Neglected but Necessary: A Bias for Action
Think about this: we’re just days away from a new decade.
Looking back on the 2010s, think about all your ups and downs, all your challenges and accomplishments.
Is there anything you regret?
If so, chances are you're more regretful of inaction than action. A wealth of research suggests that people, especially in their later years, are more troubled by what could have been than what went wrong.
There's something in our conscience that nags at us for leaving too much on the table, or for knowing we never meaningfully chased our fullest potential.
Mistakes hurt, but not as much as missed opportunities.
Buying a motorcycle
Looking back on 2019, one of the things I’m most thankful for is going out on a limb to get my motorcycle license, and buying my Triumph Bonneville (pictured in all its glory above).
There were plenty of opportunities to stall, make excuses, and second-guess myself: there are better ways to spend a cold March weekend than riding an old, beat up bike around a parking lot. There are more prudent things to spend money on than a used motorcycle. And, needless to say, there are safer hobbies out there.
But I’m glad that every step of the way, I took action. What started as a personal challenge and experiment has become an obsession, with its own set of aspirations and goals. I’m not saying everyone should go out and get a motorcycle (1), but thanks to a Bias for Action, I don’t have to spend my life wondering “what if?”
A Bias for Action can also pay dividends in your professional life. Unfortunately, as a capability, it's often neglected, undervalued, or even inadvertently discouraged by most managers and organizations.
An overlooked capability
A Bias for Action is the ability and tendency to make decisions, and act on them, quickly. It’s an innate skill for some, and for others a capability that is honed over time.
My first exposure to the concept was an interesting article on remote work, with the author claiming a Bias for Action is a non-negotiable key to successful remote working. This is true. But even more generally, it’s a prerequisite for any successful corporate career, and an absolute necessity for entrepreneurs and the self-employed.
In fact, while ignored by most other organizations, a “Bias for Action” is one of Amazon’s 14 Leadership Principles:
“Bias for Action: Speed matters in business. Many decisions and actions are reversible and do not need extensive study. We value calculated risk taking.”
What it is not
A Bias for Action is not to be confused with a bias for impulsivity, which is uncalculated or spontaneous action. And it is certainly not blindly taking orders or rule-following – anyone can take action when they’re told exactly what to do.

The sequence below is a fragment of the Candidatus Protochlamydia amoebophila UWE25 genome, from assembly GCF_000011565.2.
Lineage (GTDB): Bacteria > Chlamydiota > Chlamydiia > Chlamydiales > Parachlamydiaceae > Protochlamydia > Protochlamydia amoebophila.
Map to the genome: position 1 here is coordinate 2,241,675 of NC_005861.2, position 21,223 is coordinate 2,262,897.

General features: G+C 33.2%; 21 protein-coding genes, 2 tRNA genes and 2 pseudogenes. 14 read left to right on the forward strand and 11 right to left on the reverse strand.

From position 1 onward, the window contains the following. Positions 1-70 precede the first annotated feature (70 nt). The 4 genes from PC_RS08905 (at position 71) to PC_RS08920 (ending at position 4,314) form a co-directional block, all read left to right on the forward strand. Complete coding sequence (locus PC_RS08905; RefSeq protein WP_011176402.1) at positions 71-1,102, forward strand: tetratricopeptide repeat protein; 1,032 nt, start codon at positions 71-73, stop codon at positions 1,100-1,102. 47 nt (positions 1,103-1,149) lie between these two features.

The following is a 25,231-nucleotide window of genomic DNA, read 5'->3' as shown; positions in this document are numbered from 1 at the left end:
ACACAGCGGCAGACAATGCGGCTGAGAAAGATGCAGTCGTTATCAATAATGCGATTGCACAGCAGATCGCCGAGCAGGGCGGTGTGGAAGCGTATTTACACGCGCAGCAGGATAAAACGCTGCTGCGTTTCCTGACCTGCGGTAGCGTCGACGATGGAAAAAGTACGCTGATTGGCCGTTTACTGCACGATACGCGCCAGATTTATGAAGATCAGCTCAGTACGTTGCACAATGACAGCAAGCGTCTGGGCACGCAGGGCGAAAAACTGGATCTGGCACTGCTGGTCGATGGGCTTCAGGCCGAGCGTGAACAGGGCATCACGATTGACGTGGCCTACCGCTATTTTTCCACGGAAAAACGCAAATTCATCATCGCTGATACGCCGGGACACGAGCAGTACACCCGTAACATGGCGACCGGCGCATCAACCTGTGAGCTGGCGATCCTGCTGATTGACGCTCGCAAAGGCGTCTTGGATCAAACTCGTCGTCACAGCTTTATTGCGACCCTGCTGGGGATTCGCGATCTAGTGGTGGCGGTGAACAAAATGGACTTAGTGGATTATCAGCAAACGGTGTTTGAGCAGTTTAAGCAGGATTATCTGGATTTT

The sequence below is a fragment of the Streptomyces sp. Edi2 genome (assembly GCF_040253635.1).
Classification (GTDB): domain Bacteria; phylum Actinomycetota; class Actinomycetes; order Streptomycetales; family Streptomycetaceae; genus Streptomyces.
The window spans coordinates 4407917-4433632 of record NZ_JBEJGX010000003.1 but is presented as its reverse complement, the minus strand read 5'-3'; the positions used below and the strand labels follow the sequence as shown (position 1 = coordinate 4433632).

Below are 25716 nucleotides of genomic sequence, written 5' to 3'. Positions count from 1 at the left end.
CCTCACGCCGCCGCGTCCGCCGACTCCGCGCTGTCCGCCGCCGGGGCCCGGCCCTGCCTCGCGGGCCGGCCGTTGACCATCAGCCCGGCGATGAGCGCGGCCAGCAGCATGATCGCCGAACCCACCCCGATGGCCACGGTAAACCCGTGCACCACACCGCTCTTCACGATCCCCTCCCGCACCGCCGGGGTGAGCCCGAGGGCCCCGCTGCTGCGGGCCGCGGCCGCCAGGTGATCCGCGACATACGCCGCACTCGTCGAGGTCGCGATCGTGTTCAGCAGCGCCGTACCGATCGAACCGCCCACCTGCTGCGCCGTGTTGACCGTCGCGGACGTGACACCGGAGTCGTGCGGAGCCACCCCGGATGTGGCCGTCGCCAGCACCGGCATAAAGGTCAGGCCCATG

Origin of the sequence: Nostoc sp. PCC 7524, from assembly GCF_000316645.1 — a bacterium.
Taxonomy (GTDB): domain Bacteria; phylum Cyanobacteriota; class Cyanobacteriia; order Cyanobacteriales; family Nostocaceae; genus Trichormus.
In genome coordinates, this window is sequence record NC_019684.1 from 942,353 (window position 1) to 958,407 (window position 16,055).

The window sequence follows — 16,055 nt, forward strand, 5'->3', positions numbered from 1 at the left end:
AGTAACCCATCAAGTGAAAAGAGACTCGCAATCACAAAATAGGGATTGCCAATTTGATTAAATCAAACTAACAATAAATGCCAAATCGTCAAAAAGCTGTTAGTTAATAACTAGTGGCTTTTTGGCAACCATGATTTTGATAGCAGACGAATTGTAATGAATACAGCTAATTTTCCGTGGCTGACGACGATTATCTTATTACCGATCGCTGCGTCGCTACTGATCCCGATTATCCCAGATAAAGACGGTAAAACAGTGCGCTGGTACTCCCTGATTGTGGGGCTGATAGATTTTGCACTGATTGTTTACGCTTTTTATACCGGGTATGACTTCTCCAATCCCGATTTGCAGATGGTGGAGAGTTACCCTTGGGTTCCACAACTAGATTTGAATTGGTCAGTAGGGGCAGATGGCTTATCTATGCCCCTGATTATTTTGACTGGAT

It might be valuable to understand the concept by recognizing its opposites: avoidance, getting “stuck,” indecision, and analysis paralysis, where overthinking or overanalysis gets in the way of decision-making.
In some ways, we need to reset our circuitry so planning (and CYA) is not always the default, or worse, the end-all-be-all. This brings to mind another anecdote…
Kindergartners vs MBAs
The Marshmallow Challenge is a famous learning activity where teams collaborate to build the tallest free-standing structure using 20 sticks of dry spaghetti, one yard of tape, and one yard of string, all topped by a marshmallow. Believe it or not, MBA students are routinely trounced by kindergartners. Forbes columnist Nathan Furr proposes an explanation:
“MBAs want to plan their way to an optimal outcome and then execute on the plan. Furthermore, adding incentives, like prizes or cash only makes the problem worse... In contrast, kindergartners do something much different. Instead of wasting time trying to establish who is in charge or make a plan, they simply experiment over and over until they find a model that works.”
It’s a problem of planning when teams should be experimenting. Or in other words, a measure of Bias for Action, which to some extent appears to be bred out of MBA students throughout the course of their studies.
Easy choices, hard life. Hard choices, easy life.
At the end of the day, a Bias for Action involves acting quickly in the face of uncertainty. It is ability not to freeze. To move forward despite some open questions, without a bulletproof plan, without considering every single possible alternative, without adequate input or advice. To make a habit of taking initiative. To fail quickly, and adjust as needed. To understand the minimum effective dose of risk assessment.
Most importantly, a Bias for Action enables you to do the hard but necessary things. The ones most people avoid. The challenging and scary things standing between you and your goals. In the words of Tim Ferriss:
“The hard choices – what we most fear doing, asking, saying – these are very often exactly what we most need to do.”
Whether you’re experimenting with a new hobby, building a marshmallow tower, or executing an all-or-nothing pivot in your career or startup, a Bias for Action is an often overlooked, but invaluable capability.
Now that you understand the Bias for Action, it’s important to recognize how it factors into your life, career, or venture. Think about times you’ve taken action despite being apprehensive or uneasy, how it felt to do so, and the outcome.
Reflect on times when you were indecisive, especially when delay or extensive analysis ended up costing you in the end.
How has a Bias for Action benefited you? How will you make it a routine or habit? How will you measure its impact? I'd love to hear what you're thinking or planning for 2020 — DM or comment on Instagram @theexeccoach or shoot me an email at email@example.com!
1.) ... but I would recommend trying your local Basic Rider Course. Like me, you could be pleasantly surprised!